Now, I can just hear somebody saying, ‟Well, wait a minute, what about Vajrayana? Isn’t that a vehicle?” I mean, sometimes we hear Hinayana and Mahayana and Vajrayana. I mean, you hear this all the time in America. People say, ‟Oh yes, there are three vehicles—Hinayana, Mahayana, Vajrayana.” And then they say, ‟Oh well, these people practice Hinayana teachings; and then if you practice Pure Land or Zen you practice Mahayana teachings; and if you practice Tibetan Buddhism, you would practice Vajrayana teachings.” Actually, all of that is a very big misunderstanding. First of all, I think the term Hinayana is outdated. The term that His Holiness the Dalai Lama uses now is the Fundamental Vehicle. In other words, the teachings in the Pali tradition form the foundation for all future Buddhist practice and they are to be practiced by everybody. Then, the Mahayana is the vehicle leading to full enlightenment and it has different branches. Sometimes we can talk of two branches, the Paramitayana and the Vajrayana. Those are both subcategories of the Mahayana. The Paramitayana means the perfection vehicle and that means that you practice to attain full enlightenment by practicing the six perfections, or the six far-reaching attitudes. So that’s the regular practice of a bodhisattva. Then the Vajrayana is—you attain full enlightenment by doing the practices of the four stages of tantra.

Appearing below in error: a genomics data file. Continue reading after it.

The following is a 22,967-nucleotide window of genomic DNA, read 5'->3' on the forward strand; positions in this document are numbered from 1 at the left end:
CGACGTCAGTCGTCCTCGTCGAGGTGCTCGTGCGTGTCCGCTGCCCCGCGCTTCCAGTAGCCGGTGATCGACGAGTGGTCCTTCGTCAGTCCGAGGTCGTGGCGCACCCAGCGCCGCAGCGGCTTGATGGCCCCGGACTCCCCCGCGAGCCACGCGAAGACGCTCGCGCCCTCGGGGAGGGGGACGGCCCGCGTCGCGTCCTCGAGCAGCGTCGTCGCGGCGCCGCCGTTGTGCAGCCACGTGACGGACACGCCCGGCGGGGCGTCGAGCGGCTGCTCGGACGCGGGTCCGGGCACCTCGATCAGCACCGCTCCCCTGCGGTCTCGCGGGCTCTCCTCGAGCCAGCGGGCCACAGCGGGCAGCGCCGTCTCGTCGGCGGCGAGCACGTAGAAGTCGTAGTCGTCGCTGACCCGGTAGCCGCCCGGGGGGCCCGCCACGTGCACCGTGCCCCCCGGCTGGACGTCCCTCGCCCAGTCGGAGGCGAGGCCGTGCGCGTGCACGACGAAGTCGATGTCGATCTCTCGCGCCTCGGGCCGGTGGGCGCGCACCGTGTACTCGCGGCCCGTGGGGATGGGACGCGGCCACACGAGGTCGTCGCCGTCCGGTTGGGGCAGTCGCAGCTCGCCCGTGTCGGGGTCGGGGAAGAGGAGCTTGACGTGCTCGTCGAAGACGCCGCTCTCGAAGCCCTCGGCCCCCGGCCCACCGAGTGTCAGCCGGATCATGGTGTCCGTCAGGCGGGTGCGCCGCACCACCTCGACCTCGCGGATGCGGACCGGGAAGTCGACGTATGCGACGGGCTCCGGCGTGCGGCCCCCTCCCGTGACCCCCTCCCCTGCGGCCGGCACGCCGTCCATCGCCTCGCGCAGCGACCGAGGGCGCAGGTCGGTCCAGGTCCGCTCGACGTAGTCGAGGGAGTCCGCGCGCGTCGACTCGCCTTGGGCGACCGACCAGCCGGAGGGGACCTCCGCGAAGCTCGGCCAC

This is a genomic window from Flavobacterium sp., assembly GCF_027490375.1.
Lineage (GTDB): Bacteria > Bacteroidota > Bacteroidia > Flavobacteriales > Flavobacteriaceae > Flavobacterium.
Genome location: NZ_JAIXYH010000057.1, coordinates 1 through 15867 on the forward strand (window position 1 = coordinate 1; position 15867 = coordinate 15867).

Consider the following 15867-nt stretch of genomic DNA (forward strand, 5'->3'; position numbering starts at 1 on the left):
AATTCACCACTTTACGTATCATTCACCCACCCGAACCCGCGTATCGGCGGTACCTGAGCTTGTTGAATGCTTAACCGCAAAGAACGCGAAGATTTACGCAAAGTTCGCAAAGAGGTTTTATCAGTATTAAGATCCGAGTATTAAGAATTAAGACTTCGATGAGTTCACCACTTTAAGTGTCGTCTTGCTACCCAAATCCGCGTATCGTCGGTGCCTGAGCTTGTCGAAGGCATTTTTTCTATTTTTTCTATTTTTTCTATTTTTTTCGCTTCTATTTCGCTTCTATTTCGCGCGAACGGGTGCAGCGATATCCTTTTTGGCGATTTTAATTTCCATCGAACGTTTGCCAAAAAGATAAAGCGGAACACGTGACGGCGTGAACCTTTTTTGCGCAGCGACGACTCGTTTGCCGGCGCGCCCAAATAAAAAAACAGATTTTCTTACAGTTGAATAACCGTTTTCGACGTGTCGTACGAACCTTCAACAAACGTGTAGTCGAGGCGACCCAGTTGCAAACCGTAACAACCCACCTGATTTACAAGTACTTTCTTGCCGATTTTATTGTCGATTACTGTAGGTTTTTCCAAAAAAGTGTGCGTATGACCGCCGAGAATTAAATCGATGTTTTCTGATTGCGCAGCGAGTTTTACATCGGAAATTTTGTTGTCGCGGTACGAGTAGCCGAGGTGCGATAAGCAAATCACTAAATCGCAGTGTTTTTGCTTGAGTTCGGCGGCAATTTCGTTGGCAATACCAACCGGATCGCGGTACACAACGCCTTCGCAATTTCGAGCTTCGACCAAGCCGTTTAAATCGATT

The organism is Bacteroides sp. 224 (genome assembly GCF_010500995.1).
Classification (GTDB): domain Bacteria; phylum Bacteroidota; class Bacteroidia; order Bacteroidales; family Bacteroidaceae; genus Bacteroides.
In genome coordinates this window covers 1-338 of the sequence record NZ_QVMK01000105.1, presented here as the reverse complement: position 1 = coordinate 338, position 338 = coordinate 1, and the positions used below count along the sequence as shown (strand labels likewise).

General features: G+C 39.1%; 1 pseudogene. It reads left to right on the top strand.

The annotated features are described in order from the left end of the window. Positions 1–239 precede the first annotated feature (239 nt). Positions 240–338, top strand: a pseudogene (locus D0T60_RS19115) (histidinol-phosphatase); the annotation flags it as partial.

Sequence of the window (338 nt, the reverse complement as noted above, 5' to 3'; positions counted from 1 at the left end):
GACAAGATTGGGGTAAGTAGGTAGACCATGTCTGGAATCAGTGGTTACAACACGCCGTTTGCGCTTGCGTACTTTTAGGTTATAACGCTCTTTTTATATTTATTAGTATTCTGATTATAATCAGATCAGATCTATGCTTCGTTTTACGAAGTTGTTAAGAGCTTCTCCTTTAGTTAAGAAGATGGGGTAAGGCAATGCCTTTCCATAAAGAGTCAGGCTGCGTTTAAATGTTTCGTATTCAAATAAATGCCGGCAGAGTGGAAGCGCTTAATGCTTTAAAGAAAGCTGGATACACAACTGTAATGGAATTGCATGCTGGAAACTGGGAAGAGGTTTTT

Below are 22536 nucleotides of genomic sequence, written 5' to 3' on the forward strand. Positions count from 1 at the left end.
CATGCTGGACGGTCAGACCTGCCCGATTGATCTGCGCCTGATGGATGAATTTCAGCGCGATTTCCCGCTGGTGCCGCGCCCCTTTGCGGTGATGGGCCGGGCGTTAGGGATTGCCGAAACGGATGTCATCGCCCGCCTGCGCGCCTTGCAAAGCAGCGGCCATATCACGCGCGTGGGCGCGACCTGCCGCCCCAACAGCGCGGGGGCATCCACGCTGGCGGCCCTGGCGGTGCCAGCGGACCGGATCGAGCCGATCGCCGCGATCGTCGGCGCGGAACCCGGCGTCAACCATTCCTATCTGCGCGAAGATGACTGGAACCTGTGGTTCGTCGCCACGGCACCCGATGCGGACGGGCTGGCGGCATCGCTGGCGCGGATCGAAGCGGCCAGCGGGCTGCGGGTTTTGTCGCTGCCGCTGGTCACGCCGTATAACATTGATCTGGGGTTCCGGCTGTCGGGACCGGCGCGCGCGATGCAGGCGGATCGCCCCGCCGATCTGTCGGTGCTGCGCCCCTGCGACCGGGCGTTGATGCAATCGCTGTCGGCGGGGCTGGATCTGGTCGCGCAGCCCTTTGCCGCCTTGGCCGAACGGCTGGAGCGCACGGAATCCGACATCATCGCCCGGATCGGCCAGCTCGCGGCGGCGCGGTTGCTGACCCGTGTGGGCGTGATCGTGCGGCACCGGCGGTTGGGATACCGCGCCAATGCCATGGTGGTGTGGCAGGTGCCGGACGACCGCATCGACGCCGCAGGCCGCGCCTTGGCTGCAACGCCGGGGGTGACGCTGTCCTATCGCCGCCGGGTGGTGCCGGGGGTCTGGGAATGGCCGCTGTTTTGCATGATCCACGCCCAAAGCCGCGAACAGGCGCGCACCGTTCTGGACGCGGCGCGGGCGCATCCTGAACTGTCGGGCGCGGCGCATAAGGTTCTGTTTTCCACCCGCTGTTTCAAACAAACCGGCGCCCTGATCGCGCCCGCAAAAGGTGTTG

Now here you see that the Hinayana (this should actually be called the Fundamental Vehicle) are all the foundation teachings which everybody must practice. You may not have the particular aspiration for nirvana for your own benefit—but the other teachings you practice. Even if you are practicing Mahayana, you also have to do the practices of the Fundamental Vehicle. So it isn’t like Mahayana is a whole different set of practices that are totally unrelated—no! If you look, and you know the Dharma well, you see that so many of what are called Mahayana teachings are very firmly rooted in the Theravada practice and in the practices as spoken of in the Pali canon. If you look in the Chinese canon and the Tibetan canon, which are both said to be Mahayana countries, they both have a lot of sutras within their canons that are from the Fundamental Vehicle. It’s not a whole different set. The Chinese and Tibetan canons have a lot of Mahayana sutras that you don’t find in the Pali canon, but they have a lot of the Pali sutras in the Chinese canon and the Tibetan canon.